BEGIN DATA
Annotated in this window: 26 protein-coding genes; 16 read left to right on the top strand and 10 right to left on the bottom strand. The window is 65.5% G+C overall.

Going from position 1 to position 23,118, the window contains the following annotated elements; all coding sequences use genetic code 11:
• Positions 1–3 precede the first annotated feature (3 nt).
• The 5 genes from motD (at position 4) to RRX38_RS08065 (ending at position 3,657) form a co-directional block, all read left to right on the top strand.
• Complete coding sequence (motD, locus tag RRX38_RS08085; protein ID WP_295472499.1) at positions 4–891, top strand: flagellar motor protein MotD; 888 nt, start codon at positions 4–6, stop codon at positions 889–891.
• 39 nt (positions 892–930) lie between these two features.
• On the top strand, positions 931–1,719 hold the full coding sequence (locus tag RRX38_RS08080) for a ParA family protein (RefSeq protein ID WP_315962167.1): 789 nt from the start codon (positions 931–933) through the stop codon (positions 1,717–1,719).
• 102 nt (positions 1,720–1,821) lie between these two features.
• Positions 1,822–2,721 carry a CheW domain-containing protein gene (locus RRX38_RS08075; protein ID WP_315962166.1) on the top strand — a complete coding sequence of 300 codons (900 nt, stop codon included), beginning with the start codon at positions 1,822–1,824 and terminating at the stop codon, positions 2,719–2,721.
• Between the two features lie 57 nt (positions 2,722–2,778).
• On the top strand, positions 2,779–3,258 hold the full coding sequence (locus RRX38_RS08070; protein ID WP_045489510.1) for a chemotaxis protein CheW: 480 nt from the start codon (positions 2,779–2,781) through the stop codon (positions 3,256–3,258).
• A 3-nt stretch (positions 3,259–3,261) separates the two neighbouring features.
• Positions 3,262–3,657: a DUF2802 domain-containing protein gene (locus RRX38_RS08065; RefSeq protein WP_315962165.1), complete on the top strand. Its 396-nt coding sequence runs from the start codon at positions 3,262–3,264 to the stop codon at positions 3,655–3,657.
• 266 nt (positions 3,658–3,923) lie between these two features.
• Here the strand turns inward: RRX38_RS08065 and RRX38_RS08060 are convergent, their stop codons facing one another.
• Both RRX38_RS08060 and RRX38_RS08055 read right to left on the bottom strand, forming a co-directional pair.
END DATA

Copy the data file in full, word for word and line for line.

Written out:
Annotated in this window: 26 protein-coding genes; 16 read left to right on the top strand and 10 right to left on the bottom strand. The window is 65.5% G+C overall.

Going from position 1 to position 23,118, the window contains the following annotated elements; all coding sequences use genetic code 11:
• Positions 1–3 precede the first annotated feature (3 nt).
• The 5 genes from motD (at position 4) to RRX38_RS08065 (ending at position 3,657) form a co-directional block, all read left to right on the top strand.
• Complete coding sequence (motD, locus tag RRX38_RS08085; protein ID WP_295472499.1) at positions 4–891, top strand: flagellar motor protein MotD; 888 nt, start codon at positions 4–6, stop codon at positions 889–891.
• 39 nt (positions 892–930) lie between these two features.
• On the top strand, positions 931–1,719 hold the full coding sequence (locus tag RRX38_RS08080) for a ParA family protein (RefSeq protein ID WP_315962167.1): 789 nt from the start codon (positions 931–933) through the stop codon (positions 1,717–1,719).
• 102 nt (positions 1,720–1,821) lie between these two features.
• Positions 1,822–2,721 carry a CheW domain-containing protein gene (locus RRX38_RS08075; protein ID WP_315962166.1) on the top strand — a complete coding sequence of 300 codons (900 nt, stop codon included), beginning with the start codon at positions 1,822–1,824 and terminating at the stop codon, positions 2,719–2,721.
• Between the two features lie 57 nt (positions 2,722–2,778).
• On the top strand, positions 2,779–3,258 hold the full coding sequence (locus RRX38_RS08070; protein ID WP_045489510.1) for a chemotaxis protein CheW: 480 nt from the start codon (positions 2,779–2,781) through the stop codon (positions 3,256–3,258).
• A 3-nt stretch (positions 3,259–3,261) separates the two neighbouring features.
• Positions 3,262–3,657: a DUF2802 domain-containing protein gene (locus RRX38_RS08065; RefSeq protein WP_315962165.1), complete on the top strand. Its 396-nt coding sequence runs from the start codon at positions 3,262–3,264 to the stop codon at positions 3,655–3,657.
• 266 nt (positions 3,658–3,923) lie between these two features.
• Here the strand turns inward: RRX38_RS08065 and RRX38_RS08060 are convergent, their stop codons facing one another.
• Both RRX38_RS08060 and RRX38_RS08055 read right to left on the bottom strand, forming a co-directional pair.